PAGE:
--------------------------------------------------------------------------------

Operator [38]

--------------------------------------------------------------------------------

And from Wolfe Research, we have Hunter Keay with a follow-up.

--------------------------------------------------------------------------------

Hunter Kent Keay, Wolfe Research, LLC - MD and Senior Analyst of Airlines, Aerospace & Defense [39]

--------------------------------------------------------------------------------

My follow-up was about Expedia real quick. I'm curious to your take on whether or not this relationship can be fixed by pricing concessions. Or is there a longer-term strategic angle on distribution here that you think maybe justifies some near-term risk-taking?

--------------------------------------------------------------------------------

Andrew P. Nocella, United Airlines Holdings, Inc. - Executive VP & Chief Commercial Officer [40]

--------------------------------------------------------------------------------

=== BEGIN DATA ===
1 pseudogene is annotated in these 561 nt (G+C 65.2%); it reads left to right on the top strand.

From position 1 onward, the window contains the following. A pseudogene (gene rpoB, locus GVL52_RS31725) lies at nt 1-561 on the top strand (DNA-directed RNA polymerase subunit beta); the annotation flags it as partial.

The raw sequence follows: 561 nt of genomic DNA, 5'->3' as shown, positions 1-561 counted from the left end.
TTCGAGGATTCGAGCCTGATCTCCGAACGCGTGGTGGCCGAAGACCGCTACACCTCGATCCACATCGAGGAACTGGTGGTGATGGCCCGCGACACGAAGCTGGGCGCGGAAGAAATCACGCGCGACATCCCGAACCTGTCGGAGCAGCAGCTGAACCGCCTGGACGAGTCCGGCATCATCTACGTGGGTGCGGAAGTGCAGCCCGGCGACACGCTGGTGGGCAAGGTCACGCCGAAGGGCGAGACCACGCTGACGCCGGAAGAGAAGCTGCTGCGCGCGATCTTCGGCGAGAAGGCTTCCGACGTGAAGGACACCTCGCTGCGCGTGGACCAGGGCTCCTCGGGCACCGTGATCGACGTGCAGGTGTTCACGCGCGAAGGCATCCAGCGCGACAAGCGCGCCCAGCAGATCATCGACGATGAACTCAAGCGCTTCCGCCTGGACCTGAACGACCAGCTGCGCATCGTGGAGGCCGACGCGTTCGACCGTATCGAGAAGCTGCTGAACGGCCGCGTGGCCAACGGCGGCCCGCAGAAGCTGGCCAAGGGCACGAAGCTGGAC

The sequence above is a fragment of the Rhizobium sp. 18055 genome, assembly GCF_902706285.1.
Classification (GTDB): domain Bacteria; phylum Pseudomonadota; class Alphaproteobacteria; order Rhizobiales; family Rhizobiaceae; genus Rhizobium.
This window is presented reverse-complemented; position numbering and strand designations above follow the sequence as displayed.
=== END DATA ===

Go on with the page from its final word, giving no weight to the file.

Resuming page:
Hunter, it's Andrew. I think it's a really good question, and we are -- when we do these deals, we think about the various long term and where we want United, where we want our distribution to be. We have had a number of conversations with Expedia in the past month or so, and we've yet to be able to conclude a way to get around some of these issues. And at this point, we don't have a deal. So we are preparing to move on as we previously said, and we'll see where we go.

But the long-term distribution and what we're doing with united.com, which we're incredibly excited about and the growing use of our app, which is off the charts, is pretty impressive to us. And we're excited about it.

--------------------------------------------------------------------------------

Operator [41]

--------------------------------------------------------------------------------

From Raymond James, we have Savi Syth.

--------------------------------------------------------------------------------

Savanthi Nipunika Syth, Raymond James & Associates, Inc., Research Division - Airlines Analyst [42]

--------------------------------------------------------------------------------